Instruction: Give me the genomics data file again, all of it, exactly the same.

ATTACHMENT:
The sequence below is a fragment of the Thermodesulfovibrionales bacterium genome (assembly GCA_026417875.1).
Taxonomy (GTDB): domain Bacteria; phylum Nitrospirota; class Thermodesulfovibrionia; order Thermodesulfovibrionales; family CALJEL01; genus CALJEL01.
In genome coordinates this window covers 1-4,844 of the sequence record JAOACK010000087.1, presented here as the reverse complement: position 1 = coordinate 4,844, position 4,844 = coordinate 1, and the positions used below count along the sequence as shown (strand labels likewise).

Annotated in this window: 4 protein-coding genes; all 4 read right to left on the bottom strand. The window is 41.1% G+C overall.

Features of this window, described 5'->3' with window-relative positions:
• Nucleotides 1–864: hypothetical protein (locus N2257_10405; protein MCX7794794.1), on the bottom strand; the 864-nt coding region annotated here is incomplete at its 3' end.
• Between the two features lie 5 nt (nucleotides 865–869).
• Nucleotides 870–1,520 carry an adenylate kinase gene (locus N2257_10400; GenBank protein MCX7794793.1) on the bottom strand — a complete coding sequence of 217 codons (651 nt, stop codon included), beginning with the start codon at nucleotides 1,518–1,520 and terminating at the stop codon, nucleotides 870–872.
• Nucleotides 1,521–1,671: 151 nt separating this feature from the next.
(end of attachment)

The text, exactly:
The sequence below is a fragment of the Thermodesulfovibrionales bacterium genome (assembly GCA_026417875.1).
Taxonomy (GTDB): domain Bacteria; phylum Nitrospirota; class Thermodesulfovibrionia; order Thermodesulfovibrionales; family CALJEL01; genus CALJEL01.
In genome coordinates this window covers 1-4,844 of the sequence record JAOACK010000087.1, presented here as the reverse complement: position 1 = coordinate 4,844, position 4,844 = coordinate 1, and the positions used below count along the sequence as shown (strand labels likewise).

Annotated in this window: 4 protein-coding genes; all 4 read right to left on the bottom strand. The window is 41.1% G+C overall.

Features of this window, described 5'->3' with window-relative positions:
• Nucleotides 1–864: hypothetical protein (locus N2257_10405; protein MCX7794794.1), on the bottom strand; the 864-nt coding region annotated here is incomplete at its 3' end.
• Between the two features lie 5 nt (nucleotides 865–869).
• Nucleotides 870–1,520 carry an adenylate kinase gene (locus N2257_10400; GenBank protein MCX7794793.1) on the bottom strand — a complete coding sequence of 217 codons (651 nt, stop codon included), beginning with the start codon at nucleotides 1,518–1,520 and terminating at the stop codon, nucleotides 870–872.
• Nucleotides 1,521–1,671: 151 nt separating this feature from the next.